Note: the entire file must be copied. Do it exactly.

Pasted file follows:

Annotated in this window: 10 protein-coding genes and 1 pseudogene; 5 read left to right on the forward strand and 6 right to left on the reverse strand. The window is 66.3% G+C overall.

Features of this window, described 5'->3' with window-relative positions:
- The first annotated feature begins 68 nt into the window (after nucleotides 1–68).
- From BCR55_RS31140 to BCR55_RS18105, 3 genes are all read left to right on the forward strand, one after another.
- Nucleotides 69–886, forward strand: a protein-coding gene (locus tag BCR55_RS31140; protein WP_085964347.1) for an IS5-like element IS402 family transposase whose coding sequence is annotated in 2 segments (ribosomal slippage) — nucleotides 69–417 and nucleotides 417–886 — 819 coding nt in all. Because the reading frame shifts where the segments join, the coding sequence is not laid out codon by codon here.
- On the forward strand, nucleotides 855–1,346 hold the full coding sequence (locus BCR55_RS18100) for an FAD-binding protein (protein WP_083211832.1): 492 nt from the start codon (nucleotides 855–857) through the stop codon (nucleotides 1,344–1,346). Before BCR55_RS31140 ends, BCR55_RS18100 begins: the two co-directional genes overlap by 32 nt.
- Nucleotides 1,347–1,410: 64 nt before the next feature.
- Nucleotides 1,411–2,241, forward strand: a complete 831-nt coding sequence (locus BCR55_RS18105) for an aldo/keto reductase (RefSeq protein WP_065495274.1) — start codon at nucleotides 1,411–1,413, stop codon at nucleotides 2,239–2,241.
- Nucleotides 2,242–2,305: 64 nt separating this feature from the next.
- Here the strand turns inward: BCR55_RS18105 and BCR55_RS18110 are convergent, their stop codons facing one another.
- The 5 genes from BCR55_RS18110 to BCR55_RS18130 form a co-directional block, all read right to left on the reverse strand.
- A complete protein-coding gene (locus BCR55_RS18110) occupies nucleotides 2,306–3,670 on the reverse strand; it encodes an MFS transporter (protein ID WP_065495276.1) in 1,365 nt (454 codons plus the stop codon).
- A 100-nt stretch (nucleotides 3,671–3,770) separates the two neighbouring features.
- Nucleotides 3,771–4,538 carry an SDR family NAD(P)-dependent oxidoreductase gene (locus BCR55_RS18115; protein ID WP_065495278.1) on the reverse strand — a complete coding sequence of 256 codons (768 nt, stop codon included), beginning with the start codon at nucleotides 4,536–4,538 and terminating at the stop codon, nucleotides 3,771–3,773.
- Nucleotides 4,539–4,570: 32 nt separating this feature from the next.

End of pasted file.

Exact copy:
Annotated in this window: 10 protein-coding genes and 1 pseudogene; 5 read left to right on the forward strand and 6 right to left on the reverse strand. The window is 66.3% G+C overall.

Features of this window, described 5'->3' with window-relative positions:
- The first annotated feature begins 68 nt into the window (after nucleotides 1–68).
- From BCR55_RS31140 to BCR55_RS18105, 3 genes are all read left to right on the forward strand, one after another.
- Nucleotides 69–886, forward strand: a protein-coding gene (locus tag BCR55_RS31140; protein WP_085964347.1) for an IS5-like element IS402 family transposase whose coding sequence is annotated in 2 segments (ribosomal slippage) — nucleotides 69–417 and nucleotides 417–886 — 819 coding nt in all. Because the reading frame shifts where the segments join, the coding sequence is not laid out codon by codon here.
- On the forward strand, nucleotides 855–1,346 hold the full coding sequence (locus BCR55_RS18100) for an FAD-binding protein (protein WP_083211832.1): 492 nt from the start codon (nucleotides 855–857) through the stop codon (nucleotides 1,344–1,346). Before BCR55_RS31140 ends, BCR55_RS18100 begins: the two co-directional genes overlap by 32 nt.
- Nucleotides 1,347–1,410: 64 nt before the next feature.
- Nucleotides 1,411–2,241, forward strand: a complete 831-nt coding sequence (locus BCR55_RS18105) for an aldo/keto reductase (RefSeq protein WP_065495274.1) — start codon at nucleotides 1,411–1,413, stop codon at nucleotides 2,239–2,241.
- Nucleotides 2,242–2,305: 64 nt separating this feature from the next.
- Here the strand turns inward: BCR55_RS18105 and BCR55_RS18110 are convergent, their stop codons facing one another.
- The 5 genes from BCR55_RS18110 to BCR55_RS18130 form a co-directional block, all read right to left on the reverse strand.
- A complete protein-coding gene (locus BCR55_RS18110) occupies nucleotides 2,306–3,670 on the reverse strand; it encodes an MFS transporter (protein ID WP_065495276.1) in 1,365 nt (454 codons plus the stop codon).
- A 100-nt stretch (nucleotides 3,671–3,770) separates the two neighbouring features.
- Nucleotides 3,771–4,538 carry an SDR family NAD(P)-dependent oxidoreductase gene (locus BCR55_RS18115; protein ID WP_065495278.1) on the reverse strand — a complete coding sequence of 256 codons (768 nt, stop codon included), beginning with the start codon at nucleotides 4,536–4,538 and terminating at the stop codon, nucleotides 3,771–3,773.
- Nucleotides 4,539–4,570: 32 nt separating this feature from the next.